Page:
Wife of jailed banker who spent £16million Harrods facing extraditionPosted by: admin | Posted on: Июнь 25, 2019
The London Economic: The wife of a jailed banker who spent £16million in luxury department store Harrods is facing extradition to Azerbaijan under new ‘McMafia laws’.
Zamira Hajiyeva, 55, is said to have embezzled £15million from the country’s state bank – some of which makes up the shopping sprees at the Knightsbridge landmark. She has been targeted by the National Crime Agency after so-called anti-corruption ‘McMafia’ laws came into force last year.
The legislation, named after the popular BBC series, allows authorities to seize and liquidate the assets of wealthy foreigners who fail to prove where they got their money from. Westminster Magistrates’ Court heard today (Mon) Hajiyeva has never provided any information about the source of her cash – but had ten credit cards in her name from the International Bank of Azerbaijan. She is now selling her jewellery to fund her lifestyle as she has ‘no income’, the court heard. Her husband Jahangir Hajiyev, 57, was jailed for 15 years in October 2016 for his part in a conspiracy to grant interest and guarantee-free loans without providing proper documentation. The banker only earned up to $70,600 a year, it was said, and could not have funded his wife’s lavish lifestyle of health and wellness retreats and shopping sprees at luxury boutiques.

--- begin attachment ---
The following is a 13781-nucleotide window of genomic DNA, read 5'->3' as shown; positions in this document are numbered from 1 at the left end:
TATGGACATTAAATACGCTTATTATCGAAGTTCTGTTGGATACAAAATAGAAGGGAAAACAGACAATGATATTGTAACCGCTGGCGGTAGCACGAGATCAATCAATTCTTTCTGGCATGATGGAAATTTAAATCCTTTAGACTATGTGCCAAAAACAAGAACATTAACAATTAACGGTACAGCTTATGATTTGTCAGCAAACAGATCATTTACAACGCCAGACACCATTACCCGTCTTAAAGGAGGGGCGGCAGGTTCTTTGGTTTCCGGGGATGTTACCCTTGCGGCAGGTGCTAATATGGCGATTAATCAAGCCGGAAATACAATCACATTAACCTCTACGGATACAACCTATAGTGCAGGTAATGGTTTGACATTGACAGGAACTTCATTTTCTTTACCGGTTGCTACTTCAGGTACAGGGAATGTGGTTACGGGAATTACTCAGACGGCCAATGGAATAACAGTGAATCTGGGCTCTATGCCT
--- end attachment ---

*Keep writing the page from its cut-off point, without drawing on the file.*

Prosecutors say Hajiyeva must have been beneficiary of the ‘generous’ loans and was able to increase credit card limits through forged signatures and fraud. Representing Azerbaijan, Helen Malcolm QC said: “Mrs Hajiyeva is the subject of an extradition request issued in October last year. She is the wife of the former chairman of the International Bank of Azerbaijan. “Her husband was a state employee who earned money somewhere between $29,000 to $70,600 dollars per annum – according to the public record and the judgement in connection with this case. “He was convicted in Azerbaijan in October 2016 and sentenced to 15 years imprisonment. “This was related in part to a large number of loans taken out from the bank without appropriate documentation and forgery of the signature of the alleged borrowers of those loans. “A vast sum of money I believe some $97million dollars was obtained by 28 credit cards. “More than 30 people are accused in Azerbaijan and one of them is the lady before you. Ten of those 28 credit cards were issued issued in her name by her and linked to her accounts. “She withdrew sums partly in Azerbaijan both from ATM machines in cash and partly through a number of luxury boutiques, hotels and restaurants and what are referred to as grand department stores which I imagine is a reference to Harrods among others. “She spent money in US dollars, pounds sterling and euros. Once you convert the sums into Azerbaijan manat you get a number of slightly differing total amounts. It’s somewhere between £14.5m and £15.5m that she spent on those credit cards. “Her husband doesn’t appear to have had anything like the income that would have supported that kind of spending. Her representatives have responded to this court that she has no income of her own and is currently attempting to sell her jewellery through Christie’s in order to fund her lifestyle.